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Tunc [Paperback]

Lawrence Durrell
4.0 out of 5 stars  See all reviews (1 customer review)

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2 of 2 people found the following review helpful
4.0 out of 5 stars 'The Firm' on Freud and Steroids June 12 2003
Format:Paperback
Our hero: a genius inventor living in Athens with a prostitute destined to murder her brother and become an international film star. His nemesis: Julian, suave & shadowy head of a huge multinational firm out for global domination ... and our hero's soul! His lover: Benedicta, Merlin Industries' fabulously wealthy heiress. Raised in a Turkish seraglio, she spends her days falconing in the hills above Istanbul ...
Improbable? You bet! Half the fun of this book is the B-movie TechniColor melodrama that Durrell lays on with trowel in hand and tongue almost certainly in cheek. What saves this from being a Grisham-style potboiler (fun in its own way) is the suspicion that Durrell doesn't believe in the plot any more than you do: the whole show's just a vehicle for his ideas. The shifting combination of doubles that each character pairs with in the story's weird geometry hints at the concept that everyone in the novel might just be an aspect of the same binary consciousness. The narrative style too--which loops and reloops languidly from past to present, then swoops in a flash to a climax, like one of Benedicta's falcons--tips you off that the workings of memory and the subjective sense of time it brings to our fragile notion of reality are as much a concern to Durrell as any of the events that unfold in his exotic & highly artificial world.
By today's standards, Durrell's prose is more than a little purple; that his women are basically walking dummies and his Orient the perverse, decadent hothouse of the British imperialist also marks "Tunc" as the relic of another era. But if you liked the "Alexandria Quartet" and want to recapture some of the magic, this book should fill a few pleasant afternoons.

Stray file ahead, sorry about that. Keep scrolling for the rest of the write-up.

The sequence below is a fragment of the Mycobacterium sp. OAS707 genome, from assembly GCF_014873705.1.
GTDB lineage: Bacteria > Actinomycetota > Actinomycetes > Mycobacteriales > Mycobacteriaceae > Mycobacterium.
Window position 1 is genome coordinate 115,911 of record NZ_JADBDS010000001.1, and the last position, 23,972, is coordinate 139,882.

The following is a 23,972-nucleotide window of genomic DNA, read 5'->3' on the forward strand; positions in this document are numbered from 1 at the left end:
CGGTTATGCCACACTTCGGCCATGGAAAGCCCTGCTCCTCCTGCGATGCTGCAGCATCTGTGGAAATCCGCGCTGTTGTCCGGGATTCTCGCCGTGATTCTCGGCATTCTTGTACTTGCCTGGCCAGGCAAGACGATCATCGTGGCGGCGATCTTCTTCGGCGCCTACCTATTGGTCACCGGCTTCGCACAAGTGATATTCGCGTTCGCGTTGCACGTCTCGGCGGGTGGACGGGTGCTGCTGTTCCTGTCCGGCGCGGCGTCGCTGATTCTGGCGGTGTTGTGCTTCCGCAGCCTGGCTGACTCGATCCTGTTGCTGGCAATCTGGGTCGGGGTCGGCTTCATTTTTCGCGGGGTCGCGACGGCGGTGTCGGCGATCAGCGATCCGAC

P.S. "Tunc" forms a pair with "Nunquam"--both part of Durrell's "Revolt of Aphrodite" series--and each makes more sense if you read it in conjunction with the other.
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Amazon.com: 3.0 out of 5 stars  4 reviews
11 of 11 people found the following review helpful
4.0 out of 5 stars 'The Firm' on Freud and Steroids June 12 2003
By Arch Llewellyn - Published on Amazon.com
Format:Paperback
Our hero: a genius inventor living in Athens with a prostitute destined to murder her brother and become an international film star. His nemesis: Julian, suave & shadowy head of a huge multinational firm out for global domination ... and our hero's soul! His lover: Benedicta, Merlin Industries' fabulously wealthy heiress. Raised in a Turkish seraglio, she spends her days falconing in the hills above Istanbul ...
Improbable? You bet! Half the fun of this book is the B-movie TechniColor melodrama that Durrell lays on with trowel in hand and tongue almost certainly in cheek. What saves this from being a Grisham-style potboiler (fun in its own way) is the suspicion that Durrell doesn't believe in the plot any more than you do: the whole show's just a vehicle for his ideas. The shifting combination of doubles that each character pairs with in the story's weird geometry hints at the concept that everyone in the novel might just be an aspect of the same binary consciousness. The narrative style too--which loops and reloops languidly from past to present, then swoops in a flash to a climax, like one of Benedicta's falcons--tips you off that the workings of memory and the subjective sense of time it brings to our fragile notion of reality are as much a concern to Durrell as any of the events that unfold in his exotic & highly artificial world.